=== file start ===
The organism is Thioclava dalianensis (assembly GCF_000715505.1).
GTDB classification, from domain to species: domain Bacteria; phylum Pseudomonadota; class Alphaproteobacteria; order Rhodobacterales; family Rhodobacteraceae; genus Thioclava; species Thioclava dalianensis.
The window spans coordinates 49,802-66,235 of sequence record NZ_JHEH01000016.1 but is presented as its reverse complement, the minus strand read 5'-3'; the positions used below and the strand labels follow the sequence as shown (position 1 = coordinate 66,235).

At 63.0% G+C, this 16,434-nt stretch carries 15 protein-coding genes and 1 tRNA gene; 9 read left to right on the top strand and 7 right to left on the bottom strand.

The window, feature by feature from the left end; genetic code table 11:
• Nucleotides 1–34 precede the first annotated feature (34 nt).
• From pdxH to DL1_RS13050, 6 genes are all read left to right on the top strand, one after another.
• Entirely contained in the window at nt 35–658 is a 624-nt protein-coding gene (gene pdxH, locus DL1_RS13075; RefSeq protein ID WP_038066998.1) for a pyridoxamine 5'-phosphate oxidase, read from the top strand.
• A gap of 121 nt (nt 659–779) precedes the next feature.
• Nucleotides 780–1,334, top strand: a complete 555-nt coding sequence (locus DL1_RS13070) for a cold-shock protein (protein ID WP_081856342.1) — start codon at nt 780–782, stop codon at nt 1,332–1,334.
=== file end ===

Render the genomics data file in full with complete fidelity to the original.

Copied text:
The organism is Thioclava dalianensis (assembly GCF_000715505.1).
GTDB classification, from domain to species: domain Bacteria; phylum Pseudomonadota; class Alphaproteobacteria; order Rhodobacterales; family Rhodobacteraceae; genus Thioclava; species Thioclava dalianensis.
The window spans coordinates 49,802-66,235 of sequence record NZ_JHEH01000016.1 but is presented as its reverse complement, the minus strand read 5'-3'; the positions used below and the strand labels follow the sequence as shown (position 1 = coordinate 66,235).

At 63.0% G+C, this 16,434-nt stretch carries 15 protein-coding genes and 1 tRNA gene; 9 read left to right on the top strand and 7 right to left on the bottom strand.

The window, feature by feature from the left end; genetic code table 11:
• Nucleotides 1–34 precede the first annotated feature (34 nt).
• From pdxH to DL1_RS13050, 6 genes are all read left to right on the top strand, one after another.
• Entirely contained in the window at nt 35–658 is a 624-nt protein-coding gene (gene pdxH, locus DL1_RS13075; RefSeq protein ID WP_038066998.1) for a pyridoxamine 5'-phosphate oxidase, read from the top strand.
• A gap of 121 nt (nt 659–779) precedes the next feature.
• Nucleotides 780–1,334, top strand: a complete 555-nt coding sequence (locus DL1_RS13070) for a cold-shock protein (protein ID WP_081856342.1) — start codon at nt 780–782, stop codon at nt 1,332–1,334.